African success stories are multiplying in the private sector, each more inspiring than the next. A striking fact explains some of the dazzling successes whether start-ups, telecommunications companies or banks: a bottom-up approach, which starts from the realities on the ground to design solutions adapted to needs, from the most local to the most global. And not the other way around, which consists of plating imported goods or services without adapting them to demand.
Indeed, an object such as the razor has the same use all over the world. But the way it is sold will change everything in Africa, where you have to consider the pace of transactions and maturities, which are not necessarily monthly as in Europe. The logic is rather that of “daily expenditure”, the famous “DE”* as it is called in Senegal. This DE ensures that purchasing power is adjusted on a day-to-day basis for products sold at retail. That’s why a bag of 10 razors is less likely to be purchased than each piece individually.
In other areas, market adjustment leads to perfectly innovative products on a global scale, as seen with M-Pesa, the e-wallet that has made the Kenyan mobile network operator globally known. In doing so, the solution invented in Kenya has been replicated in much of the continent. It is part of the daily lives of Cameroonians and Malagasy alike, not to mention the African diasporas who send money to their families back home. As indicated in the latest GSM Operators Association (GSMA) report on the digital economy in sub-Saharan Africa, the continent hosts nearly half of the world’s active mobile money accounts.
Microfinance and meso-finance allow telecommunications companies and banks to reinvent themselves, as seen in Senegal and Zimbabwe, with the respective examples of Wari and Econet Wireless. The main lesson of these successes is that the potential of the informal sector should not be underestimated, a word that has a pejorative connotation in itself, while it is synonymous with remarkable dynamism.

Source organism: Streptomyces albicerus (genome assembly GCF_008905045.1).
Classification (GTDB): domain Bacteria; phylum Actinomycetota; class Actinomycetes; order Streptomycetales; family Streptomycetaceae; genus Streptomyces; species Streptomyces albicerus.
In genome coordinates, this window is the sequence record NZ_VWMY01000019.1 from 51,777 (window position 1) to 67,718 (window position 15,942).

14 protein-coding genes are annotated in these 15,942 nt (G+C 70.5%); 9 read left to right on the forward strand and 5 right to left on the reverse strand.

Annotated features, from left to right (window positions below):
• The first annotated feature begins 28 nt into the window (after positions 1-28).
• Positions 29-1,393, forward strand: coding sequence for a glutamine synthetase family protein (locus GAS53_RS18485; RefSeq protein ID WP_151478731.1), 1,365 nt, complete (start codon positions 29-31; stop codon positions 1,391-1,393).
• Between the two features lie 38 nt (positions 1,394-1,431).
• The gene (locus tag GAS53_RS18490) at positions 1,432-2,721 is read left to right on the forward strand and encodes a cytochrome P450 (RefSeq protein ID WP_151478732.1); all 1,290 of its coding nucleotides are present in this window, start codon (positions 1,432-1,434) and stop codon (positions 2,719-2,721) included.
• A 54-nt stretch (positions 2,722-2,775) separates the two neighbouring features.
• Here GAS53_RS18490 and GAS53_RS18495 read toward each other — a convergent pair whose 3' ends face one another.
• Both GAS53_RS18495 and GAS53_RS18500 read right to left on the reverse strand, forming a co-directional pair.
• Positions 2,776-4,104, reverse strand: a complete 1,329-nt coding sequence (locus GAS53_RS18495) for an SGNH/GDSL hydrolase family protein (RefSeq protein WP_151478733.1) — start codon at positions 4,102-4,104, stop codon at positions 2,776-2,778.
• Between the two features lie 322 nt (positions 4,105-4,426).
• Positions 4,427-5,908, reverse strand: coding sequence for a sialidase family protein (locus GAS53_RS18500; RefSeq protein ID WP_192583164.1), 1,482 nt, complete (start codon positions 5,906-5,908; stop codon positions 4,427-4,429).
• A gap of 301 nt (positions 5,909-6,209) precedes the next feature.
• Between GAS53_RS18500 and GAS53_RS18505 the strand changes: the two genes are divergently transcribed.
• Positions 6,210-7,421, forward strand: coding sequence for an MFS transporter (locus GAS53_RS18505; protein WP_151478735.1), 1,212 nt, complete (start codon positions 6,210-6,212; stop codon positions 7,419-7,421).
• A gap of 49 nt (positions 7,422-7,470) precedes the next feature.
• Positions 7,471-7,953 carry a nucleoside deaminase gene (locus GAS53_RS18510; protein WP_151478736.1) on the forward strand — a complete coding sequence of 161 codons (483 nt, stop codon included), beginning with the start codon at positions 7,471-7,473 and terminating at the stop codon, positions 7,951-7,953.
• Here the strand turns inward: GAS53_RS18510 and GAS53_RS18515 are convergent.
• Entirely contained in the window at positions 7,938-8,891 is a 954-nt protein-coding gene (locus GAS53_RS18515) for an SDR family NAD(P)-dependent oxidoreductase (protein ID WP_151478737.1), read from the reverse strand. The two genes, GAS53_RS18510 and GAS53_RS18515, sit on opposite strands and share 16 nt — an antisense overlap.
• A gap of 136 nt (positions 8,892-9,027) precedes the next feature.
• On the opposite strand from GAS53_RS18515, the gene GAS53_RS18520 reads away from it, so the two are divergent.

“The private sector is currently the main source of employment on the continent”
These initiatives contribute to an ad hoc regional integration, which is carried out on a daily basis in economic terms. An online trading company founded in Nigeria and later expanded to other countries made headlines this year due to its listing on the New York Stock Exchange. Upstream, many other African private groups are advancing telecommunications infrastructure. Tens of thousands of kilometres of fibre-optic cables are being laid across the continent to link countries together, with a vision that does not care about linguistic or cultural borders, but relies on a demand that can only be exponential.
Internet access, which stood at 23% in sub-Saharan Africa in 2017 according to World Bank figures, is expected to jump to 39% by 2025 according to the GSMA report. The expansion of this access not only makes Africa a new frontier for global growth. It is also one of the Sustainable Development Goals (SDOs), and nourish high hopes for faster growth through digital technology.
The private sector is currently the main source of employment on the continent. The extent of these successes in this sector must be appreciated by policy-makers and the great lesson to be learned from the African private sector for policy-makers in Africa can be summed up in these few words: starting from the field to identify needs. There is not necessarily a need to call for help, but to consider actions in a sustainable way, with future generations in mind. There is only profit to be made from it, from every point of view.
*DE: daily expenditure